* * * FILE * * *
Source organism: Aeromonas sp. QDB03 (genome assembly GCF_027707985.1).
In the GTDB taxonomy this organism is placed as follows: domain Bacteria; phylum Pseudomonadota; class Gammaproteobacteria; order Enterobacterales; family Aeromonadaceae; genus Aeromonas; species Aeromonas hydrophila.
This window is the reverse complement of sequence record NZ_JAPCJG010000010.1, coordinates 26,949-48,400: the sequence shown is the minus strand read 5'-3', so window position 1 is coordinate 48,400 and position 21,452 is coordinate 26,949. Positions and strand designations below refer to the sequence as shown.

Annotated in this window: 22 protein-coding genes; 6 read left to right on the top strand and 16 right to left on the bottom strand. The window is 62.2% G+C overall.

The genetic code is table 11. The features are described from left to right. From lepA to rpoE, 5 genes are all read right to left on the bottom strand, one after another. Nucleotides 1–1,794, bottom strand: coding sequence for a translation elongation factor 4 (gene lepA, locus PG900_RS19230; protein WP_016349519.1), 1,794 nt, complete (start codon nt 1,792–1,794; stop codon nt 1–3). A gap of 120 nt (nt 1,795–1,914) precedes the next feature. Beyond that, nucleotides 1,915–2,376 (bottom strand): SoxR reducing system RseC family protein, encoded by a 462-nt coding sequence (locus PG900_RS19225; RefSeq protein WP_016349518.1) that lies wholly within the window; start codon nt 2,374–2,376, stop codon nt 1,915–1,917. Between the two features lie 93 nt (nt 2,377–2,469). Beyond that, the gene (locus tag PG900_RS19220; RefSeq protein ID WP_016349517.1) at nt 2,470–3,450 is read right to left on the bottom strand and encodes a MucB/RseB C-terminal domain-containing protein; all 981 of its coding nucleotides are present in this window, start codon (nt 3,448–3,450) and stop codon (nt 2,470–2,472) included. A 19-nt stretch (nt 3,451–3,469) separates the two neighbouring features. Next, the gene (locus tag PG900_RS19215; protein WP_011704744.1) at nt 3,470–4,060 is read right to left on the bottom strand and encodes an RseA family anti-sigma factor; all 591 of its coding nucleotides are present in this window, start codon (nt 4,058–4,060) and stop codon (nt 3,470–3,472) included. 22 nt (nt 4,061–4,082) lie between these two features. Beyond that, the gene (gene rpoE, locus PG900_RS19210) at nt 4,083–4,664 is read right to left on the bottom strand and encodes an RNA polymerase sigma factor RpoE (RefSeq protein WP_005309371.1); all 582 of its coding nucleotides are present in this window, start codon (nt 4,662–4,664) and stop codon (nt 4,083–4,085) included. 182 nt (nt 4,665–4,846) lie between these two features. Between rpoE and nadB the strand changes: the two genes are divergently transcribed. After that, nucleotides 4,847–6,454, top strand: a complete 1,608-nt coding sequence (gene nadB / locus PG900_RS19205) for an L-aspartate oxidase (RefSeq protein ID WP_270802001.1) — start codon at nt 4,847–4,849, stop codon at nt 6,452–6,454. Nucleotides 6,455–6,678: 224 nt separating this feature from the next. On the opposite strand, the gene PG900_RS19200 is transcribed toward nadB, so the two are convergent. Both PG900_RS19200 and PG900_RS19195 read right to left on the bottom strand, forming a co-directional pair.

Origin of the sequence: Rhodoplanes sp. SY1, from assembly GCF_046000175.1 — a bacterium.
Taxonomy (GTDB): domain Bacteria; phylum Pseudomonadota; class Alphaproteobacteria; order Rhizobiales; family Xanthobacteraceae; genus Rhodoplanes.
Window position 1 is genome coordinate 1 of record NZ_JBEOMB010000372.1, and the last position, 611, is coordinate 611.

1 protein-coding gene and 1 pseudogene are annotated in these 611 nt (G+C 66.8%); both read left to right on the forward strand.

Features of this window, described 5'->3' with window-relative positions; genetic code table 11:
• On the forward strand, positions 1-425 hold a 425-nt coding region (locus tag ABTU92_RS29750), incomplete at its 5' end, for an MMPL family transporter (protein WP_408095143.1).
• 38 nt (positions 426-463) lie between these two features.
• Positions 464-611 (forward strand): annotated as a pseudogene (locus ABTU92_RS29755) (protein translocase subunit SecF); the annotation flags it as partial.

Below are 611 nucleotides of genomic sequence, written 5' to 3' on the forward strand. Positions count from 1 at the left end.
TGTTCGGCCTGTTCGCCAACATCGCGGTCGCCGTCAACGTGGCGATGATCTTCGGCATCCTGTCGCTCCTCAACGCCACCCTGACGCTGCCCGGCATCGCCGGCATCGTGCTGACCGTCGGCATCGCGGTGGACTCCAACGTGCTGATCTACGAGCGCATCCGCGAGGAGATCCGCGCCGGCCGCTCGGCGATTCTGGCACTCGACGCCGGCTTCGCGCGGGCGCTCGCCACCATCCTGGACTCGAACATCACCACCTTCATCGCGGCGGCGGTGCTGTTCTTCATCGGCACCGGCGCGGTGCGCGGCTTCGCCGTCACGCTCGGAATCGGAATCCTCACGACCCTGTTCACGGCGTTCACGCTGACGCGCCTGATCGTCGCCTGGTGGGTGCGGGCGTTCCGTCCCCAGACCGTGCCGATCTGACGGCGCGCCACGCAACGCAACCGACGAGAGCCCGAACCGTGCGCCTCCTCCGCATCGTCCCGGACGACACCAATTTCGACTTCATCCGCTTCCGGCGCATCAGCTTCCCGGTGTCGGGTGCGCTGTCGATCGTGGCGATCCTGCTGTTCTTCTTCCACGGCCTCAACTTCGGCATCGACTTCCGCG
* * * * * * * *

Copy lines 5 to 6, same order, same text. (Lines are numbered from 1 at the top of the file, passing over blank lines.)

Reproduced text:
The genetic code is table 11. The features are described from left to right. From lepA to rpoE, 5 genes are all read right to left on the bottom strand, one after another. Nucleotides 1–1,794, bottom strand: coding sequence for a translation elongation factor 4 (gene lepA, locus PG900_RS19230; protein WP_016349519.1), 1,794 nt, complete (start codon nt 1,792–1,794; stop codon nt 1–3). A gap of 120 nt (nt 1,795–1,914) precedes the next feature. Beyond that, nucleotides 1,915–2,376 (bottom strand): SoxR reducing system RseC family protein, encoded by a 462-nt coding sequence (locus PG900_RS19225; RefSeq protein WP_016349518.1) that lies wholly within the window; start codon nt 2,374–2,376, stop codon nt 1,915–1,917. Between the two features lie 93 nt (nt 2,377–2,469). Beyond that, the gene (locus tag PG900_RS19220; RefSeq protein ID WP_016349517.1) at nt 2,470–3,450 is read right to left on the bottom strand and encodes a MucB/RseB C-terminal domain-containing protein; all 981 of its coding nucleotides are present in this window, start codon (nt 3,448–3,450) and stop codon (nt 2,470–2,472) included. A 19-nt stretch (nt 3,451–3,469) separates the two neighbouring features. Next, the gene (locus tag PG900_RS19215; protein WP_011704744.1) at nt 3,470–4,060 is read right to left on the bottom strand and encodes an RseA family anti-sigma factor; all 591 of its coding nucleotides are present in this window, start codon (nt 4,058–4,060) and stop codon (nt 3,470–3,472) included. 22 nt (nt 4,061–4,082) lie between these two features. Beyond that, the gene (gene rpoE, locus PG900_RS19210) at nt 4,083–4,664 is read right to left on the bottom strand and encodes an RNA polymerase sigma factor RpoE (RefSeq protein WP_005309371.1); all 582 of its coding nucleotides are present in this window, start codon (nt 4,662–4,664) and stop codon (nt 4,083–4,085) included. 182 nt (nt 4,665–4,846) lie between these two features. Between rpoE and nadB the strand changes: the two genes are divergently transcribed. After that, nucleotides 4,847–6,454, top strand: a complete 1,608-nt coding sequence (gene nadB / locus PG900_RS19205) for an L-aspartate oxidase (RefSeq protein ID WP_270802001.1) — start codon at nt 4,847–4,849, stop codon at nt 6,452–6,454. Nucleotides 6,455–6,678: 224 nt separating this feature from the next. On the opposite strand, the gene PG900_RS19200 is transcribed toward nadB, so the two are convergent. Both PG900_RS19200 and PG900_RS19195 read right to left on the bottom strand, forming a co-directional pair.

Origin of the sequence: Rhodoplanes sp. SY1, from assembly GCF_046000175.1 — a bacterium.